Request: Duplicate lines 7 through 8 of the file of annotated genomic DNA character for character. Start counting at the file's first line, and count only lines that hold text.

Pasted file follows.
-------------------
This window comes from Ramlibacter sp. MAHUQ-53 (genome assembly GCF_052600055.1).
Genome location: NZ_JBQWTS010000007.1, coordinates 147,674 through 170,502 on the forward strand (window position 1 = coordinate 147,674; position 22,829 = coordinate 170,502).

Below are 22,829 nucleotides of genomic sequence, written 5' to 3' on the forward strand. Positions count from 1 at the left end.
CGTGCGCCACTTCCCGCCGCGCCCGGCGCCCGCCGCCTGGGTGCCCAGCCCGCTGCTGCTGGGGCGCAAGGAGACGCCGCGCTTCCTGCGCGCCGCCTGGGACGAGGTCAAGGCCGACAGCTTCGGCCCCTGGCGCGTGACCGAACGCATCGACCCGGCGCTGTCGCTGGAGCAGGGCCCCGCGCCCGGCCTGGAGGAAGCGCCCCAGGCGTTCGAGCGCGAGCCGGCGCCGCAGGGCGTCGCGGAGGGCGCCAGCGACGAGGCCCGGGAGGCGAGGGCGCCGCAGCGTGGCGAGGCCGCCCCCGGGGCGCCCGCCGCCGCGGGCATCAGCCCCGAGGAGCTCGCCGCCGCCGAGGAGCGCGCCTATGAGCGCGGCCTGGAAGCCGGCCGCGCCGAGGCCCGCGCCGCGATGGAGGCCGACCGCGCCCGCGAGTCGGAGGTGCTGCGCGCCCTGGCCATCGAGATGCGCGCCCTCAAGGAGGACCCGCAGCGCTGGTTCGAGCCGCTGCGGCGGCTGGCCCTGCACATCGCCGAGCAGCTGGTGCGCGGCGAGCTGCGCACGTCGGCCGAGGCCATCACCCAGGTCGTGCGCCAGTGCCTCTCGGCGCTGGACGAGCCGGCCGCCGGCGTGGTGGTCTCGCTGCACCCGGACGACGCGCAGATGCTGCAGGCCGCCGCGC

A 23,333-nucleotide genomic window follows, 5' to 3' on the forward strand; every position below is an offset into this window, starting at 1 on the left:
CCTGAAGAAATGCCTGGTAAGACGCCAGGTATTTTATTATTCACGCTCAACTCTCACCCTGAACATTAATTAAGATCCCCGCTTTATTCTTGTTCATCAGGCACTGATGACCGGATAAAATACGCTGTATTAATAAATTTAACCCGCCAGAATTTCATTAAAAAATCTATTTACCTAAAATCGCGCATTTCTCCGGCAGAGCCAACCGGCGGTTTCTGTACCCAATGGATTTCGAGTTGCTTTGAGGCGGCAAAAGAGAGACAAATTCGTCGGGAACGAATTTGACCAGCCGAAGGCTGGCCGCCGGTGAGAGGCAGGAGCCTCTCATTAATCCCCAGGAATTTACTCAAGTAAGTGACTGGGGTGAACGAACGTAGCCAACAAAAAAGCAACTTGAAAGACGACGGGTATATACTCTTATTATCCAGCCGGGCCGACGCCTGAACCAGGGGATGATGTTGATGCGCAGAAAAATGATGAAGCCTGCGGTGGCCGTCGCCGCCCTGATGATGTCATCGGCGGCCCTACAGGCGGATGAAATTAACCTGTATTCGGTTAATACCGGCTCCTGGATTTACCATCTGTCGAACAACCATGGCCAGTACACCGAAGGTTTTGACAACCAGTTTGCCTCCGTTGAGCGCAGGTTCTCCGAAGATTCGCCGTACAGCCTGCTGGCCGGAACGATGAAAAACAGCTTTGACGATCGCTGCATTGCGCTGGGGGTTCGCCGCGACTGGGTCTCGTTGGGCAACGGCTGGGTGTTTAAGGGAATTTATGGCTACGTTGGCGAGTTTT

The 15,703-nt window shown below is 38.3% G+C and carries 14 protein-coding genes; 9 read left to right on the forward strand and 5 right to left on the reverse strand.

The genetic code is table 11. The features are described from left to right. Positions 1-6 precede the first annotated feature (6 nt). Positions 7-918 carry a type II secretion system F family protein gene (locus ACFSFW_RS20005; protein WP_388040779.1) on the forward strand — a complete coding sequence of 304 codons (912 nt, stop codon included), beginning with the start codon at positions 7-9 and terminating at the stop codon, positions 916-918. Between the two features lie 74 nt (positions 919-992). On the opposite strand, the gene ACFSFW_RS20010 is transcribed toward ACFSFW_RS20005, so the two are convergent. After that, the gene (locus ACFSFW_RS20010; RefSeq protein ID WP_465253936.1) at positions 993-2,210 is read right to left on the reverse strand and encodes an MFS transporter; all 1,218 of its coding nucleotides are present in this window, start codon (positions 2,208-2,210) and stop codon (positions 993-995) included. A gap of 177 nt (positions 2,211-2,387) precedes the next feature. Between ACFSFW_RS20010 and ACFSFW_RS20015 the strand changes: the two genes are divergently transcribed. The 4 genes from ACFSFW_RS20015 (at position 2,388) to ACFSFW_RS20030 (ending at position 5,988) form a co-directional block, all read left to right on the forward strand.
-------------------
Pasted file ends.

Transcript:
The 15,703-nt window shown below is 38.3% G+C and carries 14 protein-coding genes; 9 read left to right on the forward strand and 5 right to left on the reverse strand.

The genetic code is table 11. The features are described from left to right. Positions 1-6 precede the first annotated feature (6 nt). Positions 7-918 carry a type II secretion system F family protein gene (locus ACFSFW_RS20005; protein WP_388040779.1) on the forward strand — a complete coding sequence of 304 codons (912 nt, stop codon included), beginning with the start codon at positions 7-9 and terminating at the stop codon, positions 916-918. Between the two features lie 74 nt (positions 919-992). On the opposite strand, the gene ACFSFW_RS20010 is transcribed toward ACFSFW_RS20005, so the two are convergent. After that, the gene (locus ACFSFW_RS20010; RefSeq protein ID WP_465253936.1) at positions 993-2,210 is read right to left on the reverse strand and encodes an MFS transporter; all 1,218 of its coding nucleotides are present in this window, start codon (positions 2,208-2,210) and stop codon (positions 993-995) included. A gap of 177 nt (positions 2,211-2,387) precedes the next feature. Between ACFSFW_RS20010 and ACFSFW_RS20015 the strand changes: the two genes are divergently transcribed. The 4 genes from ACFSFW_RS20015 (at position 2,388) to ACFSFW_RS20030 (ending at position 5,988) form a co-directional block, all read left to right on the forward strand.